Ramban goes onto explain the other difficult situations that בני ישראל would go through in their travels, such as traveling only at nights sometimes, or long travels on difficult terrains. No matter what they faced, they didn’t complain and always followed G-d’s ענן on the treacherous travels through the wilderness.
We can learn a very important lesson from בני ישראל’s attitude here. בני ישראל were on a journey from their enslavement in ארץ מצרים, a national low, to their promised land in ארץ ישראל. Looking back at their journey millennia later, we know that G-d did not take them on the most direct way to Israel, instead leading them on the ‘scenic route of Sinai.’ Nevertheless, despite the long travels and uncomfortable camps without an end in sight, they did not stop and give up. They kept on going because they knew what their יעוד (destiny) was- to inherit their land and become a nation. This motivation kept them going through their travels, despite the comfortable stops they might have made along the way.
In his introduction to אם הבנים שמחה, Rav Teichtel quotes a short, but potent Midrash:
נטל הקב”ה שיחתן של אבות ועשאן מפתח לגאולה של בנים
G-d took occurrences of our forefathers and applied them to the redemption of His children. (בראשית רבה פרשה ע’, אות ו’)
While this מדרש was written in the context of יעקב’s promise to G-d to return to ארץ ישראל safely in פרשת ויצא, I believe it applies equally well to our פרשה. Judaism is a religion that relies heavily on precedent- “מעשה אבות סימן לבנים” is a huge factor in making decisions on a personal level and on a national level, and we cannot disregard lessons from our forefathers if they could affect or change our lives. Based on this, I would like to suggest an approach for applying the lesson of בני ישראל’s travels to our lives.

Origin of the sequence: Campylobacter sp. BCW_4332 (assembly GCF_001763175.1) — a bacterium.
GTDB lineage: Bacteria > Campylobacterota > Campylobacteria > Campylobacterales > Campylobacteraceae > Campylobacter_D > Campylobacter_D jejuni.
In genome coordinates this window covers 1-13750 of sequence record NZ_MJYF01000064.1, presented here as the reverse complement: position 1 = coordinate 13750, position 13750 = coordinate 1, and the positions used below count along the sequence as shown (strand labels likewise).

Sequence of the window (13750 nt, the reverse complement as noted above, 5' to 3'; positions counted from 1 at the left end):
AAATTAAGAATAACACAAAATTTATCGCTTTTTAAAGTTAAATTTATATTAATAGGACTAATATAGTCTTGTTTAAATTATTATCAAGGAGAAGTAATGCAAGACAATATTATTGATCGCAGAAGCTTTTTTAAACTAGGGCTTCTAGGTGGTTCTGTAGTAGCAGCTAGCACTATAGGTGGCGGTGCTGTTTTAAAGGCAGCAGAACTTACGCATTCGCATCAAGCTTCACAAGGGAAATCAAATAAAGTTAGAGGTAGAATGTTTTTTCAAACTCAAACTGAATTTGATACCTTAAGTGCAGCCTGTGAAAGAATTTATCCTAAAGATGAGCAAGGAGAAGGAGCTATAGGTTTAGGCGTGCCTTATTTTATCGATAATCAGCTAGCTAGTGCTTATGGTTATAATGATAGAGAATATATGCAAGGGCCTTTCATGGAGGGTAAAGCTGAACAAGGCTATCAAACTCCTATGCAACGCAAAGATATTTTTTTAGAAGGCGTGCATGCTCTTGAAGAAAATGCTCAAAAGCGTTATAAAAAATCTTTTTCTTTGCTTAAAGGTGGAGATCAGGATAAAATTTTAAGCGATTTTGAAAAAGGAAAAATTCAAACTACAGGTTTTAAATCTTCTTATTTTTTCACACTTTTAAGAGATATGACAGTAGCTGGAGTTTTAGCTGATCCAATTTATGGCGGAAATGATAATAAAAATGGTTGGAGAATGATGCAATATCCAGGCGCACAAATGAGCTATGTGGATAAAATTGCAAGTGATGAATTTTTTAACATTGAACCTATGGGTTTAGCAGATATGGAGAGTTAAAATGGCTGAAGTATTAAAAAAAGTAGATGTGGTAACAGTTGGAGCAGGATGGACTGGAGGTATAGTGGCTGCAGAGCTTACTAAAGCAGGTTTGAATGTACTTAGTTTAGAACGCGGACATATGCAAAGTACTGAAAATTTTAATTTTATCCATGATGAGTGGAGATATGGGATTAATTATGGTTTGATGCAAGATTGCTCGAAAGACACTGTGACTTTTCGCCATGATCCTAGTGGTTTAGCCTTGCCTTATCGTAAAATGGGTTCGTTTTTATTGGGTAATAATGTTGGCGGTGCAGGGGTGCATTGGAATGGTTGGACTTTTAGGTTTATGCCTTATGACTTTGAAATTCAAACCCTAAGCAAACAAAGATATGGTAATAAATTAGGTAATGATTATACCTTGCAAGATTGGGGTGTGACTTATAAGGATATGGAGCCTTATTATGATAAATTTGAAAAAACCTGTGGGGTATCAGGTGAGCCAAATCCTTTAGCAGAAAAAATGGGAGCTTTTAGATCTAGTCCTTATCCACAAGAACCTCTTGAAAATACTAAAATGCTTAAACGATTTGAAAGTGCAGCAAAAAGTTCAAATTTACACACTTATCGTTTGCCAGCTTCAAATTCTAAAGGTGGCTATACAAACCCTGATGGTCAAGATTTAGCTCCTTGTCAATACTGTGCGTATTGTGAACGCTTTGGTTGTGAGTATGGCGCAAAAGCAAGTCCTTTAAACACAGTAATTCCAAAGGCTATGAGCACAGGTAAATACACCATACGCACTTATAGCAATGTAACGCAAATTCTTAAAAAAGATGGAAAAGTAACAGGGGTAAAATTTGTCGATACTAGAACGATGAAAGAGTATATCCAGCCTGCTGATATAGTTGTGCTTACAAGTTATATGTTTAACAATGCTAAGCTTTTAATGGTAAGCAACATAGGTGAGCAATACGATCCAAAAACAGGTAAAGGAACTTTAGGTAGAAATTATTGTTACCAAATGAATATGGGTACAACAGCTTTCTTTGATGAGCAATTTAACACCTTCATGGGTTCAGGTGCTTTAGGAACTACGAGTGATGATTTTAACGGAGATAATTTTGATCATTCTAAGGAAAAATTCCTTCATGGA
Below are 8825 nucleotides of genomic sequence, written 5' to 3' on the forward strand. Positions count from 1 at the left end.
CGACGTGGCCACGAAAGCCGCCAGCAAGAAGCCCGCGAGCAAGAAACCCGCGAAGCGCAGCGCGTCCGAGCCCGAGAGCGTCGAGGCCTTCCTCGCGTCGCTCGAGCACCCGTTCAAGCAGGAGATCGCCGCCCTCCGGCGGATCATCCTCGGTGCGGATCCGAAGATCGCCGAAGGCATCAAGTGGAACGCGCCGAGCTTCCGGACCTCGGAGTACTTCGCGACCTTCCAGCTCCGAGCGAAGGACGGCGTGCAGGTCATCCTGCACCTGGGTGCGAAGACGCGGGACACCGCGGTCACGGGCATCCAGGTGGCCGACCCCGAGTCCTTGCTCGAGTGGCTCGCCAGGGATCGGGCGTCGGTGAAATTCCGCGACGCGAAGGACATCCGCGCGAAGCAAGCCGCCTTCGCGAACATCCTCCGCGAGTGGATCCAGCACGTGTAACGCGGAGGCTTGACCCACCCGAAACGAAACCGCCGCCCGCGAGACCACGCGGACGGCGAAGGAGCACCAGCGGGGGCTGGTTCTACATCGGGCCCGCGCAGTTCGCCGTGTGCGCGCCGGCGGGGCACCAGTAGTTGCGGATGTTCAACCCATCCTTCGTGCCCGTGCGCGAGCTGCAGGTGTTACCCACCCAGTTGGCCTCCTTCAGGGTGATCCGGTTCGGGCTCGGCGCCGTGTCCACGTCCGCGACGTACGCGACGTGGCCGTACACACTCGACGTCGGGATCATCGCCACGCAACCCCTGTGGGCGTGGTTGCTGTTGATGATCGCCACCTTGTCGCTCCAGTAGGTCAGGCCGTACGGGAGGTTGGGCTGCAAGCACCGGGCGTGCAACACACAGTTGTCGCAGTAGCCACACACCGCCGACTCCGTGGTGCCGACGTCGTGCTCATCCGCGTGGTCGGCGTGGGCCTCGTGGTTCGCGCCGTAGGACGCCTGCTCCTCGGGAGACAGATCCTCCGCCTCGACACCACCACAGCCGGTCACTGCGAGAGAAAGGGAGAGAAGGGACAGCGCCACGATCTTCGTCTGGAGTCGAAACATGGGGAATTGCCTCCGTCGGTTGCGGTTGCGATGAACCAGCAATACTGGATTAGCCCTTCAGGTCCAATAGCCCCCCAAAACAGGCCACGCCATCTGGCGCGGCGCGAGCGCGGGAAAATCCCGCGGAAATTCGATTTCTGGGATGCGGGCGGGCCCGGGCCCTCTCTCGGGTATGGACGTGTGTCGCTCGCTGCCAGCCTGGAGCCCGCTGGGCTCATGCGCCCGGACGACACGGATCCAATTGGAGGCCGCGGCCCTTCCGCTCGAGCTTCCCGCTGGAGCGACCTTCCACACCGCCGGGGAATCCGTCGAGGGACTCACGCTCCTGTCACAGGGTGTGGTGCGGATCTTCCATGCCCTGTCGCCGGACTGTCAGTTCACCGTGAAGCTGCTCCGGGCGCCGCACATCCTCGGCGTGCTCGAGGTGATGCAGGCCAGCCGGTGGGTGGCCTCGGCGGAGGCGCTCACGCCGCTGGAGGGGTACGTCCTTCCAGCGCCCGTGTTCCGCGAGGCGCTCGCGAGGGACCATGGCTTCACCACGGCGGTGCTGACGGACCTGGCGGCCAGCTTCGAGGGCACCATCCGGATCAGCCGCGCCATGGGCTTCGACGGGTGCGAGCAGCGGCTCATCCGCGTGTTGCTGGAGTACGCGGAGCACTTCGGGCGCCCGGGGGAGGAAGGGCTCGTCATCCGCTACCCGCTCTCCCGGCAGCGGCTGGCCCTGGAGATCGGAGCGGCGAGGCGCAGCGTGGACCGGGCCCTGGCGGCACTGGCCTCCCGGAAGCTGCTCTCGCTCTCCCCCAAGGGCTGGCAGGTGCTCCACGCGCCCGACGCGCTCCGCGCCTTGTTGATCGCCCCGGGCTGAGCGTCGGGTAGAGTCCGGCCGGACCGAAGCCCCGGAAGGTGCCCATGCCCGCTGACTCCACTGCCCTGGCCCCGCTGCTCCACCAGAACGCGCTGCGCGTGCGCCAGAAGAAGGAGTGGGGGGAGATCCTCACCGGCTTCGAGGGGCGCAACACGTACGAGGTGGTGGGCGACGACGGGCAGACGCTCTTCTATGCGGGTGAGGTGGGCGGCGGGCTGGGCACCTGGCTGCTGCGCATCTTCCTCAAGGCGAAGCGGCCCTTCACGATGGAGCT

The Jewish People have been on a spiritual journey for the past 2000+ years. We left Jerusalem in ruins after the חורבן בית שני, and have been wandering through the wilderness since then, being led by G-d through the lands of our enemies waiting to continue our journey to the Holy Land. At times, He has told us to stop, and we have stopped and camped there, no matter how uncomfortable, until we are told to get up again when He gives His sign for us to leave. Unfortunately, our long גלות has robbed us of the motivation and ethic of the Jewish People of פרשת בהעלותך. We have lost sight of our destination, focusing instead on the comfortable ‘stopping place’ that G-d has placed us in for the past century or so, to the point that now, as G-d has lifted the cloud for us to travel again, we deign to stay in the land of our enemies, ignoring our final destination even as we are now on the homestretch to the גאולה. We as a nation must be מתחזק from the lesson of the emphasis of בני ישראל’s travels in פרק ט’ of ספר במדבר, so that we can internalize the message and implications of “על פי ה’ יחנו ועל פי ה’ יסעו,” and by doing so, we can end the 2000-year-old spiritual journey of the Jewish People by reaching the final destination of our physical travels. Only through this can we end our sojourns in our enemies’ land, end the physical and spiritual journeys of the Jewish People, and fulfill our destiny as our ancestors did in the wilderness by bringing an end to our גלות, very speedily in our days. Shabbat Shalom.